Physicians become entrepreneurs for one of two reasons. They believe that they know a better way to do something for patients. Or, they want to have a positive impact on a larger group of patients beyond the individuals in their care. For me it was both. I saw an opportunity to improve care through better population health management, and I wanted to apply that innovation to the greatest number of patients possible. So I made the transition from physician to entrepreneur and then to executive.

Seizing a Market Need — With a Little Help

We had a lot of ups and downs over the first few years of launching MedVentive, and we overcame many challenges as we grew the company. With the Affordable Care Act and value-based reimbursement shifting the clinical and financial risk for patient care from payers to providers, the market for our services was really heating up. But our ability to take advantage of that growing market was limited. We didn’t have the sales and marketing resources to grow our client base fast enough, and we didn’t have the resources to continue to develop our products and services at the pace that was being demanded of us by the payers and providers.

So the question became whether to raise more capital and remain independent or find a partner that had the resources we needed to allow us to continue to execute on our vision. We decided that we had a better chance of executing on our vision by being acquired by a good partner that had the resources, capital and established sales channels that we needed.

Sizing Up Potential Suitors

At the time, we had a number of suitors, and we used several criteria to determine who among them was the right fit for MedVentive. Obviously, price was one thing, but it wasn’t the main driver. We were looking for a shared vision. We were looking for a cultural fit. We were looking for a partner that valued both our people and our solution, not just a partner that wanted the code. We were looking at the people we’d be working with.

Using those criteria, the right partnership became clear pretty quickly. The next step was selling the partnership to our constituents. Typically, three constituents need to be on board with a sale to a larger organization.

The first is the equity investors. For them, it’s really just about return on investment. Is it better for them to cash out now, or should they risk more capital for a potential future higher return if they stay the course? The second is the management team. For them, it’s a combination of money and the opportunity to continue to execute on the mission of the company. And the third is th­e rank and file. For them, it’s about getting more resources to get the job done and about job security.

If the deal is right, all three sets of constituents should be supportive. If not, then maybe the transaction under consideration isn’t the right one for that small company.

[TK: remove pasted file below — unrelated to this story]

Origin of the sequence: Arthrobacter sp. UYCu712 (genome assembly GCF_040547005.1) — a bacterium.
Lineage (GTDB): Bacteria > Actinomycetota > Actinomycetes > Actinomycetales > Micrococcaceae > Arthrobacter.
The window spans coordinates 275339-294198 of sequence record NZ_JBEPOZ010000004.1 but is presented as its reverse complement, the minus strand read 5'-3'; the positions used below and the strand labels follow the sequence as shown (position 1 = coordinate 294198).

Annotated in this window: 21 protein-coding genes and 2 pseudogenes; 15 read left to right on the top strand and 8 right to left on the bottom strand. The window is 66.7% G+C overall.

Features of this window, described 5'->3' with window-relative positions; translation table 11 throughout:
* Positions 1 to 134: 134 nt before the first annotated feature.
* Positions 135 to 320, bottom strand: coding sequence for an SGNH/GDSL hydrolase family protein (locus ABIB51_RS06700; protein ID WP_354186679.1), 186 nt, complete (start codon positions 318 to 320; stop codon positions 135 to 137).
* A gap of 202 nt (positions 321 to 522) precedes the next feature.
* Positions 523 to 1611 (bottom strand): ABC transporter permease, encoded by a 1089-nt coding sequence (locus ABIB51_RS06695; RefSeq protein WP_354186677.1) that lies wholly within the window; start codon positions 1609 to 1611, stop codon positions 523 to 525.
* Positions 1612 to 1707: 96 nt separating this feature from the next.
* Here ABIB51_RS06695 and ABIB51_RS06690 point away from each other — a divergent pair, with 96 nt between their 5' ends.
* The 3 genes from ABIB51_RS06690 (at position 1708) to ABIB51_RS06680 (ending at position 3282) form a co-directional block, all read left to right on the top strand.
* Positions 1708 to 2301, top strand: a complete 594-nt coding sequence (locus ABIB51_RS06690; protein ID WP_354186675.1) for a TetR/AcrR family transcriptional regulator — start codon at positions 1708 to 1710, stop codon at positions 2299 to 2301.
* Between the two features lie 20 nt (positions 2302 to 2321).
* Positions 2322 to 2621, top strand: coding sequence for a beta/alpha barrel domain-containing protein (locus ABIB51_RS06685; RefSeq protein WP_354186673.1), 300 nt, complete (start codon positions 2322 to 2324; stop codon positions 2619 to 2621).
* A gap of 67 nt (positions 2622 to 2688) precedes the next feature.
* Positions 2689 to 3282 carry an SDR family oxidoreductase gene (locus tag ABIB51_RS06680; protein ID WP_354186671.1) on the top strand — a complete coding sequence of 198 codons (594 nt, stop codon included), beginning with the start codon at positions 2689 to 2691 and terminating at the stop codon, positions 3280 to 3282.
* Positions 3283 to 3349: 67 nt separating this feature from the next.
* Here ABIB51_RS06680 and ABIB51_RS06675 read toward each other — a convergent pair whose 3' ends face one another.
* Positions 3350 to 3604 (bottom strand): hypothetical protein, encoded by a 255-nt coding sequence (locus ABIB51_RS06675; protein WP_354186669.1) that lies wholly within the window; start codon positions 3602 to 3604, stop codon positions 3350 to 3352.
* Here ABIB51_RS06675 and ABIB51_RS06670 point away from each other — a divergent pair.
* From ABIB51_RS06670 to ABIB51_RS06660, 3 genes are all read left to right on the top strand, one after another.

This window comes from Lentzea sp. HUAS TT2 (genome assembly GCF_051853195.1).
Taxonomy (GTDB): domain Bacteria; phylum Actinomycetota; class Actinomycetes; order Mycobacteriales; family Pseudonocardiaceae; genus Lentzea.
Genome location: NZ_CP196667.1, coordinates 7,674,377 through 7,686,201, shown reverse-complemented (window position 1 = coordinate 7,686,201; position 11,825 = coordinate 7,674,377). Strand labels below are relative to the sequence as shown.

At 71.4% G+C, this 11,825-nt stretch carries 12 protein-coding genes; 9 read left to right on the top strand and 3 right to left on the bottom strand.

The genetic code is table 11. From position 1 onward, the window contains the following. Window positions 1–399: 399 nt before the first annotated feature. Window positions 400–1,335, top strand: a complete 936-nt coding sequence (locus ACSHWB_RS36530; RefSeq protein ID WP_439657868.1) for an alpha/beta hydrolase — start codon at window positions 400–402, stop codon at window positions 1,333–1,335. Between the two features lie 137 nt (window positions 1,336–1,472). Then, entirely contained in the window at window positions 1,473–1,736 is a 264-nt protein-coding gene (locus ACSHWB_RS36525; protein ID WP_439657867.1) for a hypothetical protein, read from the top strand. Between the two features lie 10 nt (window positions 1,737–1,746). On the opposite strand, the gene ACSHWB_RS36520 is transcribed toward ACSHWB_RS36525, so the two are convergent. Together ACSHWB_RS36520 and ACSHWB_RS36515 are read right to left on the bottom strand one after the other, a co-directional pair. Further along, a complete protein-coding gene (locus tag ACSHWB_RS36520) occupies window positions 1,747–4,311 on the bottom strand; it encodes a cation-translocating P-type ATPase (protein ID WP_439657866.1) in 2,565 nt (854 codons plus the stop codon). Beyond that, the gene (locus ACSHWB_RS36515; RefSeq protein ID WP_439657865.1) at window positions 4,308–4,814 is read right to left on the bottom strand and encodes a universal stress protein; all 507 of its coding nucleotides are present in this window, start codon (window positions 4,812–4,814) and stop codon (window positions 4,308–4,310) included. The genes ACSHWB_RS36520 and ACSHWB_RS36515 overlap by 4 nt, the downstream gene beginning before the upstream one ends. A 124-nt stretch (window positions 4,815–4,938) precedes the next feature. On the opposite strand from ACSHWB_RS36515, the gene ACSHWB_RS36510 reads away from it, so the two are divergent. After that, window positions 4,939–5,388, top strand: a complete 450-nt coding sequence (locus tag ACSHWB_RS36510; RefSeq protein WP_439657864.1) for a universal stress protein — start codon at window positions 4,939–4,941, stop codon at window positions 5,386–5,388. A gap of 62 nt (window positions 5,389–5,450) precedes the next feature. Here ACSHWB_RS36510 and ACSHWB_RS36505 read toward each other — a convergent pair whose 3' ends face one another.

Measuring Success

Measuring success after the acquisition really comes down to personal elements for the entrepreneur and business elements for the legacy startup company.

As for the personal elements, an entrepreneur is trading in a great deal of autonomy for working in a multilayered management hierarchy. Can he or she be effective and not frustrated in a new structure that may not be as nimble and flexible as the one that existed in the small company?

Another personal element is accountability. At a small company, the founder is accountable for the big picture success of the whole company, and he or she may not have to meet specific objectives. At a large company, the former founder is accountable in very specific ways that a traditional entrepreneur may not be used to or experienced with. Does he or she have the personality to be accountable in a big system?

Yet another personal element is whether the entrepreneur will continue to be challenged at the large company. Does the new environment allow the entrepreneur to grow personally and professionally? To have a real impact? Or, will that new environment stifle his or her entrepreneurial spirit?

As for business elements, it’s really all about whether the newly combined organization is growing the startup as originally envisioned.

One last piece of advice I have for a startup is this: After you’re acquired by a larger organization, don’t just wait for the planned benefits to happen. You made the move to secure resources to take advantage of a rapidly evolving market for your products or services. If you wait and don’t push your partner company to act, you’ll lose the market opportunity that prompted you to innovate in the first place. Any potential partner should share the same level of excitement and commitment that you have.

Editor’s Note: Dr. Jonathan Niloff was a practicing gynecologic oncologist and on the faculty of Harvard Medical School when he founded MedVentive in 2005. MedVentive developed population health and risk management tools for providers and payers. After seven years of growing MedVentive into a recognized leader in the field of population health management, he sold it to McKesson in 2012. In this piece, Dr. Niloff relays his lessons learned for other small companies that partner with or are acquired by larger companies seeking innovative products or services to remain competitive and relevant in their respective markets.
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About the author

Dr. Jonathan Niloff is Vice President and Chief Medical Officer, Population Health, McKesson. He was the founder and chief medical officer for MedVentive, which is now a part of McKesson. In his current role, he is responsible for the strategic development of population health analytics and solutions. Dr. Niloff has over 25 years of health care experience as a physician, medical director, professor, author and health care technology innovator.